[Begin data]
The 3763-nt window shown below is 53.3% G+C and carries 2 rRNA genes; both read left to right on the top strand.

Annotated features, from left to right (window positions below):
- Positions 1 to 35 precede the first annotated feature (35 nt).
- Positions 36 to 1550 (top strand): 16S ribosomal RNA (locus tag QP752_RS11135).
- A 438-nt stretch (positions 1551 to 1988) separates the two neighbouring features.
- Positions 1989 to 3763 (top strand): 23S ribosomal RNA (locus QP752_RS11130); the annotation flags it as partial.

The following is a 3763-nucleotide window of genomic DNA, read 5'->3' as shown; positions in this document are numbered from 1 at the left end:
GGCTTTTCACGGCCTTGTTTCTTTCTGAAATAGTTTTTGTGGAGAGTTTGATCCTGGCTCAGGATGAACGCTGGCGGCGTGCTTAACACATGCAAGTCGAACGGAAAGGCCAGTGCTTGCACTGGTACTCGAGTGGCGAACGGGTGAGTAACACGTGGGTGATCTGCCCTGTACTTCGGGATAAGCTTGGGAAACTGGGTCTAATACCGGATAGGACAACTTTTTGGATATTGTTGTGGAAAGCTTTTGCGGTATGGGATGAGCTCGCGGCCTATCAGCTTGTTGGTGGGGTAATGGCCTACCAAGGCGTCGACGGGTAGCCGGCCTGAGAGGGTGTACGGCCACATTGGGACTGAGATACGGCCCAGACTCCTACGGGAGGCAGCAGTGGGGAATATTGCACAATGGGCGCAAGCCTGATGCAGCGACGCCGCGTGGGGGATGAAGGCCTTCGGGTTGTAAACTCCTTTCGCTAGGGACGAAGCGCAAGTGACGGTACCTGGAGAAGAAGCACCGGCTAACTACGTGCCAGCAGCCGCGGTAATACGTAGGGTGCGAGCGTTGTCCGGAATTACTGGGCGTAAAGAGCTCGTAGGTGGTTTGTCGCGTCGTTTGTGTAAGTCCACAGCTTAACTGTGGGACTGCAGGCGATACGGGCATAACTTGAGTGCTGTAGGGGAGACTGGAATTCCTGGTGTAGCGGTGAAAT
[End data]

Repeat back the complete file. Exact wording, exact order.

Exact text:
The 3763-nt window shown below is 53.3% G+C and carries 2 rRNA genes; both read left to right on the top strand.

Annotated features, from left to right (window positions below):
- Positions 1 to 35 precede the first annotated feature (35 nt).
- Positions 36 to 1550 (top strand): 16S ribosomal RNA (locus tag QP752_RS11135).
- A 438-nt stretch (positions 1551 to 1988) separates the two neighbouring features.
- Positions 1989 to 3763 (top strand): 23S ribosomal RNA (locus QP752_RS11130); the annotation flags it as partial.

The following is a 3763-nucleotide window of genomic DNA, read 5'->3' as shown; positions in this document are numbered from 1 at the left end:
GGCTTTTCACGGCCTTGTTTCTTTCTGAAATAGTTTTTGTGGAGAGTTTGATCCTGGCTCAGGATGAACGCTGGCGGCGTGCTTAACACATGCAAGTCGAACGGAAAGGCCAGTGCTTGCACTGGTACTCGAGTGGCGAACGGGTGAGTAACACGTGGGTGATCTGCCCTGTACTTCGGGATAAGCTTGGGAAACTGGGTCTAATACCGGATAGGACAACTTTTTGGATATTGTTGTGGAAAGCTTTTGCGGTATGGGATGAGCTCGCGGCCTATCAGCTTGTTGGTGGGGTAATGGCCTACCAAGGCGTCGACGGGTAGCCGGCCTGAGAGGGTGTACGGCCACATTGGGACTGAGATACGGCCCAGACTCCTACGGGAGGCAGCAGTGGGGAATATTGCACAATGGGCGCAAGCCTGATGCAGCGACGCCGCGTGGGGGATGAAGGCCTTCGGGTTGTAAACTCCTTTCGCTAGGGACGAAGCGCAAGTGACGGTACCTGGAGAAGAAGCACCGGCTAACTACGTGCCAGCAGCCGCGGTAATACGTAGGGTGCGAGCGTTGTCCGGAATTACTGGGCGTAAAGAGCTCGTAGGTGGTTTGTCGCGTCGTTTGTGTAAGTCCACAGCTTAACTGTGGGACTGCAGGCGATACGGGCATAACTTGAGTGCTGTAGGGGAGACTGGAATTCCTGGTGTAGCGGTGAAAT